When we were little, we used to play a game with Pa that we called Sleeping Giant. We thought it was great fun to play stupid little-girl tricks on him while he lay asleep in the afternoons, things like weaving plaits into his beard, unlacing his sandals, putting flowers in his hair. Sometimes he really would be asleep, and then he would wake up. Sometimes, though, he would only be feigning sleep, and it was a scary thrill to see how long he would put up with us, how far we could get, before he would utter a playful roar, spring up, and chase us all over the courtyard while we fled before him, squealing in not-quite-fake terror.

The last time we'd played that game was about six years ago. It hadn't been quite like the other times. I'd gotten the notion to untie the girdle from around his waist, and while I was picking away at the knot, I'd noticed something stir, twitching and jerking, below the girdle, under his robe. And then he'd awakened—or "awakened"—with a roar, and chased after us. After that he told us we were getting too old for such foolishness and we never played the game again.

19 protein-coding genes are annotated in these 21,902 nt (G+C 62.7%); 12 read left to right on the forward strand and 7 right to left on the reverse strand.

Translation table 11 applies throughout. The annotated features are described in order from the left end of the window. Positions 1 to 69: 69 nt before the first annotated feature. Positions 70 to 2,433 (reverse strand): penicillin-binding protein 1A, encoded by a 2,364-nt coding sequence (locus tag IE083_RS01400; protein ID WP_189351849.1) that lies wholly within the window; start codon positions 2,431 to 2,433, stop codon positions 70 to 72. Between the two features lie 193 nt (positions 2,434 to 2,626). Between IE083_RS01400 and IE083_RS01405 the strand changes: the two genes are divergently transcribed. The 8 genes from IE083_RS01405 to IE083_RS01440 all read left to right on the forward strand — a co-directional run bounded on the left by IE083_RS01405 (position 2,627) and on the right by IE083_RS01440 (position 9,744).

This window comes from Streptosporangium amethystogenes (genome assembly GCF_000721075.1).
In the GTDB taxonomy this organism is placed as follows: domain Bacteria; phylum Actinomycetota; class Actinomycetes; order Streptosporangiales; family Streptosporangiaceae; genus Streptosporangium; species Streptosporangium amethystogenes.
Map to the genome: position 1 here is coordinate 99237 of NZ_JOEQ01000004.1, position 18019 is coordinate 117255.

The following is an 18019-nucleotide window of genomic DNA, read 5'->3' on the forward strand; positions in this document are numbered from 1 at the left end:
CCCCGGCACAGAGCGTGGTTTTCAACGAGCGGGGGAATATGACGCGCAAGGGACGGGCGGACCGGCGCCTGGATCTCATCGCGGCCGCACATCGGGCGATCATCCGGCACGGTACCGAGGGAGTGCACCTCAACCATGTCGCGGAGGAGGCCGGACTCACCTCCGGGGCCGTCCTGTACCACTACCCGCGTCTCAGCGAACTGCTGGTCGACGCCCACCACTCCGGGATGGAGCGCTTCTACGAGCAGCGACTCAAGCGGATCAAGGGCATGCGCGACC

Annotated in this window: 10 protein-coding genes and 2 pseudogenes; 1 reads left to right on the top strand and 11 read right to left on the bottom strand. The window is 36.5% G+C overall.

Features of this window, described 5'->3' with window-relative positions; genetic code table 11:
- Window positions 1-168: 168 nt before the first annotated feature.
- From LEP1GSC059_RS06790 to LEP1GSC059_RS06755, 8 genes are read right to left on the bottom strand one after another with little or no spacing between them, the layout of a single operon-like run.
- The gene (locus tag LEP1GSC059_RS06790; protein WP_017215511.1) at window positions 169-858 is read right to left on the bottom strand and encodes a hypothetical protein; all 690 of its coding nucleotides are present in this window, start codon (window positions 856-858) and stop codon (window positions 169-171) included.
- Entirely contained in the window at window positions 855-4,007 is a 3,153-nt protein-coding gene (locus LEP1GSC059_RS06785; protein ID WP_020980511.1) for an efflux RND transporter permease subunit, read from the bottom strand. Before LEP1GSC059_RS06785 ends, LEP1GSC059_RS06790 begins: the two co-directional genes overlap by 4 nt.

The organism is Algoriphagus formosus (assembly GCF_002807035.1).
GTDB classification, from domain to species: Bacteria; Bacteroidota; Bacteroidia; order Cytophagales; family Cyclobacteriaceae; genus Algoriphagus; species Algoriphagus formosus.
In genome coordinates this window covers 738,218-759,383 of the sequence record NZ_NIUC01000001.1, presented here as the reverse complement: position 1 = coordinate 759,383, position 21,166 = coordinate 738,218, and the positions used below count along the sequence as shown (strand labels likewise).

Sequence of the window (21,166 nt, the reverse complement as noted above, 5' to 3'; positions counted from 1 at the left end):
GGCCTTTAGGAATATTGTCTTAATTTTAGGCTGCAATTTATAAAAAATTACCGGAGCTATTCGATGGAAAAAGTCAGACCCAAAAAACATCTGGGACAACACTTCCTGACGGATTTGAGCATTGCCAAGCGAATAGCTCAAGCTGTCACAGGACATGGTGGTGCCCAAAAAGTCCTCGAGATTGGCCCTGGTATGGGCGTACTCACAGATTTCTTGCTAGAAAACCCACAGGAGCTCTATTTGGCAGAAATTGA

Pa was quick and limber for a big man—in a movement as swift and surprising as an acrobat's trick, he wasn't under Temara any more. Temara was under him.

"Arrgh," he said playfully.

Temara lay pinned beneath him. He grinned at her, and taking her face in his hand, pressed on the hinge of her jaw so that her mouth opened whether she wanted it to or not. He gave her the kind of kiss a lover gives, plundering, invasive, his tongue entering deeply. Somehow, that seemed more shocking, even, than the sight of his pole disappearing between her legs. Her eyes rolled at me in mute (how other?) appeal. I looked back at her and spread my hands. If she was at a loss, I was not much better off.

"I can't believe you forgot our little game!" he said. Temara struggled to sit up, but he held her down as easily as if she were a child.

"Pa—you were supposed to be asleep!" Temara cried.